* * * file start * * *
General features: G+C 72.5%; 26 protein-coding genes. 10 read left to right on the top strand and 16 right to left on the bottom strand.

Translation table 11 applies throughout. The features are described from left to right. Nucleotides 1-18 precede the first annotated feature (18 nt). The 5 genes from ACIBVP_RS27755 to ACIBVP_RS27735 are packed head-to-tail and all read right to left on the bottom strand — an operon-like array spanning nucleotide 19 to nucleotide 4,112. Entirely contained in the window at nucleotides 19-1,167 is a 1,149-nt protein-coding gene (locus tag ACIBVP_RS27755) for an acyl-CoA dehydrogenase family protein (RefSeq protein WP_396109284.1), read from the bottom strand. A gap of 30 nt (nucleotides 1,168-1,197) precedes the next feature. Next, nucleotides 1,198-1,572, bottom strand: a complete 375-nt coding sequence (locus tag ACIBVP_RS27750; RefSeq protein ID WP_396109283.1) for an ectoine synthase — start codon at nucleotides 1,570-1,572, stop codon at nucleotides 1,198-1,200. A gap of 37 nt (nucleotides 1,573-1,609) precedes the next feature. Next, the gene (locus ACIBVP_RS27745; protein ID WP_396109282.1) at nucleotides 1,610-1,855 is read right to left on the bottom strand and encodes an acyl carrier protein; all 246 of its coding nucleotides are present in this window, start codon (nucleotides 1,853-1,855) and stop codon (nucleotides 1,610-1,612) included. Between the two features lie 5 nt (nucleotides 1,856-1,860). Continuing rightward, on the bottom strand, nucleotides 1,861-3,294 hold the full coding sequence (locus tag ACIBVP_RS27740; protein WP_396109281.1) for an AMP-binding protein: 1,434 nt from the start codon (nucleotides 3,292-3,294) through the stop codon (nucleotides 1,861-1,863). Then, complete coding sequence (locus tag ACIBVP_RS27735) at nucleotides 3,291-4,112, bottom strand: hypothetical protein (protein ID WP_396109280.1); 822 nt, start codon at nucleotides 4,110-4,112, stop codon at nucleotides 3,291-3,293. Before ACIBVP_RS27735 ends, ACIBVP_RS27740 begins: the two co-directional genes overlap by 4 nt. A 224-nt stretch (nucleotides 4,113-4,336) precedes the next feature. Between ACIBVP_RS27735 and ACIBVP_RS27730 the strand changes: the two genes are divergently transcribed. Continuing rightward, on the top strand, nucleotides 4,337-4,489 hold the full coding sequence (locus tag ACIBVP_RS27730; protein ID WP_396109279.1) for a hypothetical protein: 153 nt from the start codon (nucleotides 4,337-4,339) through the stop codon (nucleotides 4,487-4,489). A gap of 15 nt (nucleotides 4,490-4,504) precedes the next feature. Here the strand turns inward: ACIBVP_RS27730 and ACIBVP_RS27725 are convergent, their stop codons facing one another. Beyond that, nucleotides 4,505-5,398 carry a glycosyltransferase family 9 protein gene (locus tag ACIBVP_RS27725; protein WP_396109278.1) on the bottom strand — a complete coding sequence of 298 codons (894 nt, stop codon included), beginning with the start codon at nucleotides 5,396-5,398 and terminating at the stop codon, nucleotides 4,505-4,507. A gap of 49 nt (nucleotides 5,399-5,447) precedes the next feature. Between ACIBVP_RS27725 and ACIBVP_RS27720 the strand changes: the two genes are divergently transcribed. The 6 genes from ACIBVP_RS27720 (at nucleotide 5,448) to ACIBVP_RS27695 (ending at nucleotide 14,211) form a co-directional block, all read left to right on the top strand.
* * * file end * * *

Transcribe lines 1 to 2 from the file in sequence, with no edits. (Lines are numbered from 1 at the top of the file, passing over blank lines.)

General features: G+C 72.5%; 26 protein-coding genes. 10 read left to right on the top strand and 16 right to left on the bottom strand.

Translation table 11 applies throughout. The features are described from left to right. Nucleotides 1-18 precede the first annotated feature (18 nt). The 5 genes from ACIBVP_RS27755 to ACIBVP_RS27735 are packed head-to-tail and all read right to left on the bottom strand — an operon-like array spanning nucleotide 19 to nucleotide 4,112. Entirely contained in the window at nucleotides 19-1,167 is a 1,149-nt protein-coding gene (locus tag ACIBVP_RS27755) for an acyl-CoA dehydrogenase family protein (RefSeq protein WP_396109284.1), read from the bottom strand. A gap of 30 nt (nucleotides 1,168-1,197) precedes the next feature. Next, nucleotides 1,198-1,572, bottom strand: a complete 375-nt coding sequence (locus tag ACIBVP_RS27750; RefSeq protein ID WP_396109283.1) for an ectoine synthase — start codon at nucleotides 1,570-1,572, stop codon at nucleotides 1,198-1,200. A gap of 37 nt (nucleotides 1,573-1,609) precedes the next feature. Next, the gene (locus ACIBVP_RS27745; protein ID WP_396109282.1) at nucleotides 1,610-1,855 is read right to left on the bottom strand and encodes an acyl carrier protein; all 246 of its coding nucleotides are present in this window, start codon (nucleotides 1,853-1,855) and stop codon (nucleotides 1,610-1,612) included. Between the two features lie 5 nt (nucleotides 1,856-1,860). Continuing rightward, on the bottom strand, nucleotides 1,861-3,294 hold the full coding sequence (locus tag ACIBVP_RS27740; protein WP_396109281.1) for an AMP-binding protein: 1,434 nt from the start codon (nucleotides 3,292-3,294) through the stop codon (nucleotides 1,861-1,863). Then, complete coding sequence (locus tag ACIBVP_RS27735) at nucleotides 3,291-4,112, bottom strand: hypothetical protein (protein ID WP_396109280.1); 822 nt, start codon at nucleotides 4,110-4,112, stop codon at nucleotides 3,291-3,293. Before ACIBVP_RS27735 ends, ACIBVP_RS27740 begins: the two co-directional genes overlap by 4 nt. A 224-nt stretch (nucleotides 4,113-4,336) precedes the next feature. Between ACIBVP_RS27735 and ACIBVP_RS27730 the strand changes: the two genes are divergently transcribed. Continuing rightward, on the top strand, nucleotides 4,337-4,489 hold the full coding sequence (locus tag ACIBVP_RS27730; protein ID WP_396109279.1) for a hypothetical protein: 153 nt from the start codon (nucleotides 4,337-4,339) through the stop codon (nucleotides 4,487-4,489). A gap of 15 nt (nucleotides 4,490-4,504) precedes the next feature. Here the strand turns inward: ACIBVP_RS27730 and ACIBVP_RS27725 are convergent, their stop codons facing one another. Beyond that, nucleotides 4,505-5,398 carry a glycosyltransferase family 9 protein gene (locus tag ACIBVP_RS27725; protein WP_396109278.1) on the bottom strand — a complete coding sequence of 298 codons (894 nt, stop codon included), beginning with the start codon at nucleotides 5,396-5,398 and terminating at the stop codon, nucleotides 4,505-4,507. A gap of 49 nt (nucleotides 5,399-5,447) precedes the next feature. Between ACIBVP_RS27725 and ACIBVP_RS27720 the strand changes: the two genes are divergently transcribed. The 6 genes from ACIBVP_RS27720 (at nucleotide 5,448) to ACIBVP_RS27695 (ending at nucleotide 14,211) form a co-directional block, all read left to right on the top strand.